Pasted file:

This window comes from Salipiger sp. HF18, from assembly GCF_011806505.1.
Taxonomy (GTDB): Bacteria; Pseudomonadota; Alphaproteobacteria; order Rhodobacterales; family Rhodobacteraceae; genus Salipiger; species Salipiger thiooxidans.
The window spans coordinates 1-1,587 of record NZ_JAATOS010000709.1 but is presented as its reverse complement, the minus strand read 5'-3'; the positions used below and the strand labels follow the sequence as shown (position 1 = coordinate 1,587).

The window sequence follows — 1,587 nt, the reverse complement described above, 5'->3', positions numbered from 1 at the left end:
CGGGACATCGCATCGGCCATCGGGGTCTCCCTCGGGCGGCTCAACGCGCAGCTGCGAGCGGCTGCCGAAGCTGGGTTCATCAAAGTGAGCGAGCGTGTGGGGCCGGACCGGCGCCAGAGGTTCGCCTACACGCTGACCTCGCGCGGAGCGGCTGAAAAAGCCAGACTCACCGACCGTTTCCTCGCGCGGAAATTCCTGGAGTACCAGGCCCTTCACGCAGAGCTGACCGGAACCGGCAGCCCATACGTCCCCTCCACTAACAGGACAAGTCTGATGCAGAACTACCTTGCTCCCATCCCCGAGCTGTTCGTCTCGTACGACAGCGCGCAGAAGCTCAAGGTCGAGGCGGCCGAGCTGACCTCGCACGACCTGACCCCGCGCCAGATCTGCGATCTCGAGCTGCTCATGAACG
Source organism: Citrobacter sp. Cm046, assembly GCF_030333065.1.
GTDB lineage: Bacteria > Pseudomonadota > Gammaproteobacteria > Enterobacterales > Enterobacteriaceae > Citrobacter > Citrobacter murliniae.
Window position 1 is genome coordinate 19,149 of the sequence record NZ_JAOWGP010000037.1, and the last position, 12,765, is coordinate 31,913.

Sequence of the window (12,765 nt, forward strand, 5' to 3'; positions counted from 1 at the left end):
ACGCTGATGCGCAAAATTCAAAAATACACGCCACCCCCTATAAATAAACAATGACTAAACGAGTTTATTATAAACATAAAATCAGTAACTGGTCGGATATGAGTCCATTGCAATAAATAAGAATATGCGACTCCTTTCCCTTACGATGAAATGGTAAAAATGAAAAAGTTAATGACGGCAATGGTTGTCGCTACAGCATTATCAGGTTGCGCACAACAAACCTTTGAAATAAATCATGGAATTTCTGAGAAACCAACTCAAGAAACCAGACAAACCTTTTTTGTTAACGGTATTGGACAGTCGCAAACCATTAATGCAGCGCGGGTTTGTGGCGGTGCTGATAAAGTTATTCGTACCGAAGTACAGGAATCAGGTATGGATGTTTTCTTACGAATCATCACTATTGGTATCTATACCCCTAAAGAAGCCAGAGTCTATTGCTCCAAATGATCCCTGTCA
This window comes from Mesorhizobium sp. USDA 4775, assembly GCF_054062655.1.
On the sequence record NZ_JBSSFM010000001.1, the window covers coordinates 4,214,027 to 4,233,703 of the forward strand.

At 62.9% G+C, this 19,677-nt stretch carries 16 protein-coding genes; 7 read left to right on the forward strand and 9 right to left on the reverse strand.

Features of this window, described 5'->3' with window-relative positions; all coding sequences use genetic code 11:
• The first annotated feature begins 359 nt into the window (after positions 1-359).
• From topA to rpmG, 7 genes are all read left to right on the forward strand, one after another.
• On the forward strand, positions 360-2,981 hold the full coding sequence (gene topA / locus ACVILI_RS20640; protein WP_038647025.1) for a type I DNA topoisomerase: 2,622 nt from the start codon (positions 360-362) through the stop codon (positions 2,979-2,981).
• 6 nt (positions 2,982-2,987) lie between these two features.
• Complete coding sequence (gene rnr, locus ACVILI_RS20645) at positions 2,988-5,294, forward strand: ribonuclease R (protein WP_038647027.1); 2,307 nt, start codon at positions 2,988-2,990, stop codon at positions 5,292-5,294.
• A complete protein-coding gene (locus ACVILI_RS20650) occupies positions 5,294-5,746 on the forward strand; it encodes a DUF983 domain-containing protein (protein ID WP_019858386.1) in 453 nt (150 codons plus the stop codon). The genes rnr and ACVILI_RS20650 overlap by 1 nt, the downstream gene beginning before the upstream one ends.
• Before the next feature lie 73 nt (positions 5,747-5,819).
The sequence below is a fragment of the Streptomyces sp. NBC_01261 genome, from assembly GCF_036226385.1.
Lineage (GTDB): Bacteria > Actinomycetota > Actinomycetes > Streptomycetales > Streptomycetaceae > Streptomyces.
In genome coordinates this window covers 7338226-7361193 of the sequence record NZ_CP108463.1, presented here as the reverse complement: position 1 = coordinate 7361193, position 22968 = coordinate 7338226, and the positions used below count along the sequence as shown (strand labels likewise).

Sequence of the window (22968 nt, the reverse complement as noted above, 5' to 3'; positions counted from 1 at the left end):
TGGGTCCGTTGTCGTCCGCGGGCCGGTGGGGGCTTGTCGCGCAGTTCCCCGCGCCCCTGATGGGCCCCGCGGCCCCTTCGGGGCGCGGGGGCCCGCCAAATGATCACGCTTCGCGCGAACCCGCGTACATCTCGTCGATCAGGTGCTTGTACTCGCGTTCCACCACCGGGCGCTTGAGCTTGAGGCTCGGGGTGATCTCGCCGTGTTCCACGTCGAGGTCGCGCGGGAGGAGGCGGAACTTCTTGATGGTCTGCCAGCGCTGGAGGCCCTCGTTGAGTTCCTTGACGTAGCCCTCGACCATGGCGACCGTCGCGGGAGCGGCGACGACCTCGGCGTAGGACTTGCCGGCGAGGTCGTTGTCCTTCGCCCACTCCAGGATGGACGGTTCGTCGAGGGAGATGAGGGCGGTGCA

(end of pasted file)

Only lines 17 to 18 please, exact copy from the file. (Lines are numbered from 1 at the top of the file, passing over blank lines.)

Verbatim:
• On the forward strand, positions 360-2,981 hold the full coding sequence (gene topA / locus ACVILI_RS20640; protein WP_038647025.1) for a type I DNA topoisomerase: 2,622 nt from the start codon (positions 360-362) through the stop codon (positions 2,979-2,981).
• 6 nt (positions 2,982-2,987) lie between these two features.